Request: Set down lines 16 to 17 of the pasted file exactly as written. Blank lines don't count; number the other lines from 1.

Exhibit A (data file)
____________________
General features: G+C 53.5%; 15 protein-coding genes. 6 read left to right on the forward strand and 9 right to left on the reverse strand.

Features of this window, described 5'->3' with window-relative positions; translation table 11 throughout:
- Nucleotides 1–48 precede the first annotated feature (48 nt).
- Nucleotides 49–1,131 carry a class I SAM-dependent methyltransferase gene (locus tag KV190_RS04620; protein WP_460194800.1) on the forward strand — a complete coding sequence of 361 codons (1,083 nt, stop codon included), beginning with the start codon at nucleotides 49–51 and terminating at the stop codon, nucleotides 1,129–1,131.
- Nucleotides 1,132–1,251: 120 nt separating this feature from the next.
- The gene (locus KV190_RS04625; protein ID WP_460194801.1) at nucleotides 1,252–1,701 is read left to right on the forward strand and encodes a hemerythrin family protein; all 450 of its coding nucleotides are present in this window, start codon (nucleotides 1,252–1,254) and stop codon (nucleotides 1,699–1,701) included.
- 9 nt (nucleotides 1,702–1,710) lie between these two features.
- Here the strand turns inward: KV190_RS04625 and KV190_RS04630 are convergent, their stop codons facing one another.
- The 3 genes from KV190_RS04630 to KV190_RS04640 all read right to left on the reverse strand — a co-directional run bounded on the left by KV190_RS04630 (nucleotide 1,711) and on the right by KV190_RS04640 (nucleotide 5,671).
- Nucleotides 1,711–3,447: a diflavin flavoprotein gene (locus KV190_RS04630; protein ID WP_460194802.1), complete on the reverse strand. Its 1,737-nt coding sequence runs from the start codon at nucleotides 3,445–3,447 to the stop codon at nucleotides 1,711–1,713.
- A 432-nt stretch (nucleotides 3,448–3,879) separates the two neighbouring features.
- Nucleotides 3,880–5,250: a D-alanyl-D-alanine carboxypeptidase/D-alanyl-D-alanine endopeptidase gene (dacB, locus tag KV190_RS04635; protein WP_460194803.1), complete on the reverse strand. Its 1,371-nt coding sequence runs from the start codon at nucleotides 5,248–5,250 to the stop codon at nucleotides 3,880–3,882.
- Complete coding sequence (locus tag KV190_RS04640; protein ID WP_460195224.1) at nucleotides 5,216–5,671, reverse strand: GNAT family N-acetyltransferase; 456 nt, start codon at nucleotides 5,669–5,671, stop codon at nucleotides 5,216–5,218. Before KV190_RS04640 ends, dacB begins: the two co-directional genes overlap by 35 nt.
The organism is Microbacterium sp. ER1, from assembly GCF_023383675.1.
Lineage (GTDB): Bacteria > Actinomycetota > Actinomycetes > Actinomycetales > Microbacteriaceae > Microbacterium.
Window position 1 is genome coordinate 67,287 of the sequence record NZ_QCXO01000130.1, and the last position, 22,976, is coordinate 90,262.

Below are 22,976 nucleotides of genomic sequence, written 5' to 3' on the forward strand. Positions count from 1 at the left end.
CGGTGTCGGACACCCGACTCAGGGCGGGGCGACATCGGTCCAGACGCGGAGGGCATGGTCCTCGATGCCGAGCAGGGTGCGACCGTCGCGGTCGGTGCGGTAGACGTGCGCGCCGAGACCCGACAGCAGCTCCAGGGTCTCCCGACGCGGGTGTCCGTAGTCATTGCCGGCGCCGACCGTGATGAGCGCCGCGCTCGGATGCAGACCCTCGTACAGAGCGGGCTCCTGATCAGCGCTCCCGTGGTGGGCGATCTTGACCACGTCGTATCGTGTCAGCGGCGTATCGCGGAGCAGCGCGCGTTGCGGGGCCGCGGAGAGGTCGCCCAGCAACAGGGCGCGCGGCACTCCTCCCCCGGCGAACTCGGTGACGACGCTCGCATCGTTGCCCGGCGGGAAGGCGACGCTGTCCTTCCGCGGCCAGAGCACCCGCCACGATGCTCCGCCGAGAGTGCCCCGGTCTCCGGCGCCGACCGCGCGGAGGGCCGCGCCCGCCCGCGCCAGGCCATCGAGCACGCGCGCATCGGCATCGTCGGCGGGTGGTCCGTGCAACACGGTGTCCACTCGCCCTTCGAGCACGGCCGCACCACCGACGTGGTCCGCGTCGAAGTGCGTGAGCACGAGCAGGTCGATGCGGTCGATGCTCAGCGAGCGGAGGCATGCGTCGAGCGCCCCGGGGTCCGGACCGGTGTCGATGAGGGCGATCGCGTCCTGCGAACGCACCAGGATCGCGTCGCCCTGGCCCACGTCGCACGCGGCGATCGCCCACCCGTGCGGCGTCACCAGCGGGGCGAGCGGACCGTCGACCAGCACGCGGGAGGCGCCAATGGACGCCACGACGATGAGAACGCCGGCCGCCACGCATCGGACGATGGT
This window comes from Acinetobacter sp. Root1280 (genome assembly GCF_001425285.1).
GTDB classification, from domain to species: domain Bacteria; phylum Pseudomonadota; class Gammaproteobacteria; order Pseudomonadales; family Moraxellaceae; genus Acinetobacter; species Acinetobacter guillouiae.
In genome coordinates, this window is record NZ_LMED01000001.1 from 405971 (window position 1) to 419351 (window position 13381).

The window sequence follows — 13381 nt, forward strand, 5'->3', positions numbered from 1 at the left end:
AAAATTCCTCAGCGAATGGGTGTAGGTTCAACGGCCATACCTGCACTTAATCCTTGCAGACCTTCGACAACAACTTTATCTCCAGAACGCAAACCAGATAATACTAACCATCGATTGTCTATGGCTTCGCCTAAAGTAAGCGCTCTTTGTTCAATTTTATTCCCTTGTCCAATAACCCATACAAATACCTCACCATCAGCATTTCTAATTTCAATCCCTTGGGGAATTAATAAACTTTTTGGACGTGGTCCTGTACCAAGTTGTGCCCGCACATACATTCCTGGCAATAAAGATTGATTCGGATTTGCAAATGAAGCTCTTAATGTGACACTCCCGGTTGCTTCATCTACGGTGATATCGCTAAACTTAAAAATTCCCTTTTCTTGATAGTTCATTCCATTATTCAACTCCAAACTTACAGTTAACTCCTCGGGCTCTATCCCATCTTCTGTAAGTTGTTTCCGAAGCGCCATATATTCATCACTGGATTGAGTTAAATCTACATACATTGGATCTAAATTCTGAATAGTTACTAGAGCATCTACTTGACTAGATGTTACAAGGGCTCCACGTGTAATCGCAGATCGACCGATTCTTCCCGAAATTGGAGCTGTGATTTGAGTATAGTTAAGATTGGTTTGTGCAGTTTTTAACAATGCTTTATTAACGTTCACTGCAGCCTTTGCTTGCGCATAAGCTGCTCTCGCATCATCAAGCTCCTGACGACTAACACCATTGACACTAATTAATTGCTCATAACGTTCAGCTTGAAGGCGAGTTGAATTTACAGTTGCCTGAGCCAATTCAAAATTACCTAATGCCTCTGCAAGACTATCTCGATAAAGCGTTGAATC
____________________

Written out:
Window position 1 is genome coordinate 67,287 of the sequence record NZ_QCXO01000130.1, and the last position, 22,976, is coordinate 90,262.

Below are 22,976 nucleotides of genomic sequence, written 5' to 3' on the forward strand. Positions count from 1 at the left end.